Asbestos Exposure Biopsy Material and Mesothelioma Disease

Asbestos Exposure Biopsy Material and Mesothelioma Disease

One interesting study is called, “Weekly high-dose cisplatin in malignant pleural Mesothelioma” by A. S. T. Planting, J. H. M. Schellens, S. H. Goey, M. E. L. van der Burg, M. de Boer-Dennert, G. Stoter and J. Verweij – Ann Oncol (1994) 5 (4): 373-374.   Here is an excerpt: “Abstract – Background: Cisplatin at conventional doses has marginal activity in mesothelioma. A dose-response relation for cisplatin has been suggested in other tumor types. In a phase I study on weekly cisplatin administration, 3 of 5 patients with mesothelioma responded. Therefore, a phase II study with weekly cisplatin was started with the recommended dose of 80 mg/m2/week for six weeks. Patients and methods: Fourteen patients with mesothelioma stage II, with measurable lesions, were treated with cisplatin at a dose of 80 mg/m2 weekly for six weeks. Cisplatin was administered in 3% NaCl and combined with ondansetron as antiemetic. Results: Five patients had partial responses (response rate 36%; 95% confidence interval 12%–65%) lasting 2–8 months. Seven patients had stable disease. Ototoxicity, grade 2 in 3 patients and grade 3 in 2, was the most troublesome side effect. Conclusions: Cisplatin given at a higher dose intensity than in conventional schedules is active in mesothelioma. The response duration is short, however, possibly due to lack of effective maintenance therapy.

Another interesting study is called, “The concept of mesothelioma in situ: implications for diagnosis and histogenesis.” By Whitaker D, Henderson DW, Shilkin KB. – Semin Diagn Pathol. 1992 May;9(2):151-61.  Department of Histopathology, Sir Charles Gairdner Hospital, Perth, Australia.  Here is an excerpt: “Abstract – The concept of mesothelioma in situ is explored by a detailed examination of seven patients, subsequently proven to have pleural malignant mesothelioma, who initially had no evidence of gross tumor and for whom biopsy material was available at this early presentation. The tissue was assessed by routine microscopy, the immunoperoxidase technique for epithelial membrane antigen and silver staining for nucleolar organizer regions. Tiny lesions of the pleura that merged with or were adjacent to microscopically flat monolayered or folded mesothelium with cytological atypia were observed. The atypical cells reacted positively to epithelial membrane antigen, and the nucleolar organizer region counts were elevated. These observations are considered to support the possibility of the presence of mesothelioma in situ. These findings are discussed in the light of the proposed concept of mesothelioma in situ, its histogenesis, and its possible clinical relevance.”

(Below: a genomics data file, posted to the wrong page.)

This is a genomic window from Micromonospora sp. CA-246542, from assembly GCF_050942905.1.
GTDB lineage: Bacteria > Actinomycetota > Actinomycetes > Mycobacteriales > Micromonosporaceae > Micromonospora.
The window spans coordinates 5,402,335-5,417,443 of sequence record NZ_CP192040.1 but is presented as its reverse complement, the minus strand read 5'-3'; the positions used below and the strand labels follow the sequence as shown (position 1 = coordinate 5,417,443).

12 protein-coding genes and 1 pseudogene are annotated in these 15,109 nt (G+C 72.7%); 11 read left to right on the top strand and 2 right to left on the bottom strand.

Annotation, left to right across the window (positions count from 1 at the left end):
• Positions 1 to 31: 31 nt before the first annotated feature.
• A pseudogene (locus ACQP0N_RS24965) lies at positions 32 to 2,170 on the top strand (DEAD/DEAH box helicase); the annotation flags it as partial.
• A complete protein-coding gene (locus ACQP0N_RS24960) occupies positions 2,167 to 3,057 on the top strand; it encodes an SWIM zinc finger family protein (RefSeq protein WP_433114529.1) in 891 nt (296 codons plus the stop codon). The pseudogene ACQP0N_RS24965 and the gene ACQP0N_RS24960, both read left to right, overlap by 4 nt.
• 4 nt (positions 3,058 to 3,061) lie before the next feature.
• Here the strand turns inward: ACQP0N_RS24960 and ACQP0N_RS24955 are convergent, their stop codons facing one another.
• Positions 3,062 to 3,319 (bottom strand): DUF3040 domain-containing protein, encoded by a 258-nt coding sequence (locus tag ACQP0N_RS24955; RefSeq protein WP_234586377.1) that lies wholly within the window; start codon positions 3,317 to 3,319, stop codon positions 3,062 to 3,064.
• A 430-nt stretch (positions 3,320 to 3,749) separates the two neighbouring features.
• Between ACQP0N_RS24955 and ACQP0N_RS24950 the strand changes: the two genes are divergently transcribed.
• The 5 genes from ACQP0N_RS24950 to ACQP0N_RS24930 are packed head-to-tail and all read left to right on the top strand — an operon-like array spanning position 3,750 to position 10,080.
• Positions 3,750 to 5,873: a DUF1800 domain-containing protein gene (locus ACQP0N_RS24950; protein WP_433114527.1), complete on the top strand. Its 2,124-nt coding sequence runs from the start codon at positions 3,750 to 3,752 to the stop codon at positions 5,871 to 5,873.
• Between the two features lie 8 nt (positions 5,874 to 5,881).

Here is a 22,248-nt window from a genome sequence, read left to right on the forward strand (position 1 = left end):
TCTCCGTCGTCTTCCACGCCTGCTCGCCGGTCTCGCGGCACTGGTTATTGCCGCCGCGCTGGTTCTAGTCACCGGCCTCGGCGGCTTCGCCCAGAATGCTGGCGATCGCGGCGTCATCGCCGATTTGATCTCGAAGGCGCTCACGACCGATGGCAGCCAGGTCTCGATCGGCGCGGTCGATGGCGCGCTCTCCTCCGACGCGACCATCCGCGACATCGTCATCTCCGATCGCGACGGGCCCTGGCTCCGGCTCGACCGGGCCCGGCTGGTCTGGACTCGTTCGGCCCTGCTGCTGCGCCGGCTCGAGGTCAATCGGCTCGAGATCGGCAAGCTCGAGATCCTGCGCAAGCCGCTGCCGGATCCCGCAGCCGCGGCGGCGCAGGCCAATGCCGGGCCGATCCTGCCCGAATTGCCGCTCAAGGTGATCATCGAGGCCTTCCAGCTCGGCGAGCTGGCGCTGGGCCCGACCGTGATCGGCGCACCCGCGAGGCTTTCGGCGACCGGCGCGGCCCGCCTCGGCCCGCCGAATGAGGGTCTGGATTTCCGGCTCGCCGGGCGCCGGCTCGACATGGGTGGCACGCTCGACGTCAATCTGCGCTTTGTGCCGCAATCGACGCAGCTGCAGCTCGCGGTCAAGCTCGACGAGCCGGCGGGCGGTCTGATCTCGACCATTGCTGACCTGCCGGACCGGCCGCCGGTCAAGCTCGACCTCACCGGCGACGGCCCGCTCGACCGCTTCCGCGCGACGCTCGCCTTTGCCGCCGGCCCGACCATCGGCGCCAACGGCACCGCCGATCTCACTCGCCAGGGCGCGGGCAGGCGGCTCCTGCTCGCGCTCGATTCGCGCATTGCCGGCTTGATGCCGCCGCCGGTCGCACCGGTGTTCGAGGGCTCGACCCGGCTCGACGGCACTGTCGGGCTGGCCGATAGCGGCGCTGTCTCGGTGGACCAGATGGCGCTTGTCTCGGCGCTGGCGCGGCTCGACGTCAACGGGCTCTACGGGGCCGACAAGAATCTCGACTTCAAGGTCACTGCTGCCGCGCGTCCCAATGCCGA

Another interesting study is called, “Phase I Study of Intraperitoneal Recombinant Human Interleukin 12 in Patients with Müllerian Carcinoma, Gastrointestinal Primary Malignancies, and Mesothelioma” by Renato Lenzi, Michael Rosenblum, Claire Verschraegen, Andrzej P. Kudelka, John J. Kavanagh, Marshall E. Hicks, Eric A. Lang, Michael A. Nash, Lawrence B. Levy, Michael E. Garcia, Chris D. Platsoucas, James L. Abbruzzese and Ralph S. Freedman – Clinical Cancer Research December 2002 8; 3686.  Here is an excerpt: “Purpose: The purpose is to determine dose-limiting toxicity, pharmacokinetics,pharmacodynamics, and immunobiology after i.p. injections of recombinant human IL-12 (rhIL-12).  Experimental Design: rhIL-12 was administered to 29 previously treated patients with peritoneal carcinomatosis from Müllerian carcinomas, gastrointestinal tract carcinomas and peritoneal mesothelioma in a Phase I trial. rhIL-12 doses were increased from 3 to 600 ng/kg. Three or more patients at each level received weekly i.p. injections of rhIL-12.  Results: Dose-limiting toxicity (elevated transaminase) occurred in 2 of 4 patients at the 600 ng/kg dose. More frequent toxicities included fever, fatigue, abdominal pain, nausea, and catheter-related infections. Ten patients received 300 ng/kg with acceptable frequency and severity of side effects. Two patients (one with ovarian cancer and one with mesothelioma) had no remaining disease at laparoscopy. Eight patients had stable disease and 19 progressive disease. At 300 ng/kg i.p., IL-12 was cleared from peritoneal fluid in a biphasic manner with a terminal-phase half-life of 18.7 h; peritoneal fluid levels of IL-12 5 min after i.p. injection were 100–200 pg/ml, and serum levels reached ∼10 pg/ml between 24 and 36 h. IL-1-α, IL-2, IL-10, tumor necrosis factor α, and IFN-γ were determined in serum and peritoneal fluid. IFN-γ, IL-10, and tumor necrosis factor α were detected most frequently. Immunobiological effects included peritoneal tumor cell apoptosis, decreased tumor cell expression of basic fibroblast growth factor and vascular endothelial growth factor, elevated IFN-γ and IFN-inducible protein 10 transcripts in peritoneal exudate cells, and increased proportions of peritoneal CD3+ relative to CD14+ cells.

Conclusions: rhIL-12 at 300 ng/kg by weekly i.p. injection is biologically active and adequately tolerated for Phase II studies.”


Monty Wrobleski is the author of this article.  For more information please click on the following links

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